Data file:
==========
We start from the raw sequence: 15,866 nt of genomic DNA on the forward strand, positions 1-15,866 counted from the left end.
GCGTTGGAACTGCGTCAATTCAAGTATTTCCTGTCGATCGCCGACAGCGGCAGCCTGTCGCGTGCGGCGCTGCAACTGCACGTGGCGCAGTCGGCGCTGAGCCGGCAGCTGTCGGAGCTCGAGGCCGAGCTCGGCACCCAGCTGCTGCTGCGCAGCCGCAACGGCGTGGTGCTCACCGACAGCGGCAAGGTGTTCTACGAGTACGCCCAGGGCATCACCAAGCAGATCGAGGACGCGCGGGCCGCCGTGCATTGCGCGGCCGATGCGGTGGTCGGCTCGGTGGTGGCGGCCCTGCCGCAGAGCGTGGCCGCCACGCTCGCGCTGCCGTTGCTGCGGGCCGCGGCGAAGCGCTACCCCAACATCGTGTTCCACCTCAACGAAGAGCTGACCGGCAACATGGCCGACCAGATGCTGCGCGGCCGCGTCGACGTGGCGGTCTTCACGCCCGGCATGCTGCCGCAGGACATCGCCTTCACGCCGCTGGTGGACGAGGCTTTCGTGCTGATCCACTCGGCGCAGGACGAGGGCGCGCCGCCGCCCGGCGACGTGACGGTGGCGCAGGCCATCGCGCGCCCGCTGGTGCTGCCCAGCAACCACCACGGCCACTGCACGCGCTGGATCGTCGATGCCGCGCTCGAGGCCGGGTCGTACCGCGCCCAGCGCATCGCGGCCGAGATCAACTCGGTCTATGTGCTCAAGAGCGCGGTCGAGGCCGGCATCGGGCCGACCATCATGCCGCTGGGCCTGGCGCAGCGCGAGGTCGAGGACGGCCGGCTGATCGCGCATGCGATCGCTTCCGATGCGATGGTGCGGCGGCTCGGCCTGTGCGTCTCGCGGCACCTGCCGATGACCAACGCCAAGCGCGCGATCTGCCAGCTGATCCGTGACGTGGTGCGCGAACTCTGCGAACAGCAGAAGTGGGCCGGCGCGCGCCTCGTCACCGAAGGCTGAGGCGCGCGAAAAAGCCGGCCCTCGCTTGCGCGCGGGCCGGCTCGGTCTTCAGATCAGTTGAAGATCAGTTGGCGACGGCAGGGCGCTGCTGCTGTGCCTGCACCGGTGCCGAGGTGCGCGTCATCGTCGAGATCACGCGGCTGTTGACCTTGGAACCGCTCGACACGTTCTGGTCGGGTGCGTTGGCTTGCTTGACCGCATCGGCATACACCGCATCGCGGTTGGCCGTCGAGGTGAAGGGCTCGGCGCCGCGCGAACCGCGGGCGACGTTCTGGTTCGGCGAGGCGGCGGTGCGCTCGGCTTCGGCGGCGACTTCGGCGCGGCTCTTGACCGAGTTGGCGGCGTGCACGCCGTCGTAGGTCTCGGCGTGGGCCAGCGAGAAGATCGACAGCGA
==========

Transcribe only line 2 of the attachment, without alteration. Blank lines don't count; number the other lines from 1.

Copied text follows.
GCGTTGGAACTGCGTCAATTCAAGTATTTCCTGTCGATCGCCGACAGCGGCAGCCTGTCGCGTGCGGCGCTGCAACTGCACGTGGCGCAGTCGGCGCTGAGCCGGCAGCTGTCGGAGCTCGAGGCCGAGCTCGGCACCCAGCTGCTGCTGCGCAGCCGCAACGGCGTGGTGCTCACCGACAGCGGCAAGGTGTTCTACGAGTACGCCCAGGGCATCACCAAGCAGATCGAGGACGCGCGGGCCGCCGTGCATTGCGCGGCCGATGCGGTGGTCGGCTCGGTGGTGGCGGCCCTGCCGCAGAGCGTGGCCGCCACGCTCGCGCTGCCGTTGCTGCGGGCCGCGGCGAAGCGCTACCCCAACATCGTGTTCCACCTCAACGAAGAGCTGACCGGCAACATGGCCGACCAGATGCTGCGCGGCCGCGTCGACGTGGCGGTCTTCACGCCCGGCATGCTGCCGCAGGACATCGCCTTCACGCCGCTGGTGGACGAGGCTTTCGTGCTGATCCACTCGGCGCAGGACGAGGGCGCGCCGCCGCCCGGCGACGTGACGGTGGCGCAGGCCATCGCGCGCCCGCTGGTGCTGCCCAGCAACCACCACGGCCACTGCACGCGCTGGATCGTCGATGCCGCGCTCGAGGCCGGGTCGTACCGCGCCCAGCGCATCGCGGCCGAGATCAACTCGGTCTATGTGCTCAAGAGCGCGGTCGAGGCCGGCATCGGGCCGACCATCATGCCGCTGGGCCTGGCGCAGCGCGAGGTCGAGGACGGCCGGCTGATCGCGCATGCGATCGCTTCCGATGCGATGGTGCGGCGGCTCGGCCTGTGCGTCTCGCGGCACCTGCCGATGACCAACGCCAAGCGCGCGATCTGCCAGCTGATCCGTGACGTGGTGCGCGAACTCTGCGAACAGCAGAAGTGGGCCGGCGCGCGCCTCGTCACCGAAGGCTGAGGCGCGCGAAAAAGCCGGCCCTCGCTTGCGCGCGGGCCGGCTCGGTCTTCAGATCAGTTGAAGATCAGTTGGCGACGGCAGGGCGCTGCTGCTGTGCCTGCACCGGTGCCGAGGTGCGCGTCATCGTCGAGATCACGCGGCTGTTGACCTTGGAACCGCTCGACACGTTCTGGTCGGGTGCGTTGGCTTGCTTGACCGCATCGGCATACACCGCATCGCGGTTGGCCGTCGAGGTGAAGGGCTCGGCGCCGCGCGAACCGCGGGCGACGTTCTGGTTCGGCGAGGCGGCGGTGCGCTCGGCTTCGGCGGCGACTTCGGCGCGGCTCTTGACCGAGTTGGCGGCGTGCACGCCGTCGTAGGTCTCGGCGTGGGCCAGCGAGAAGATCGACAGCGA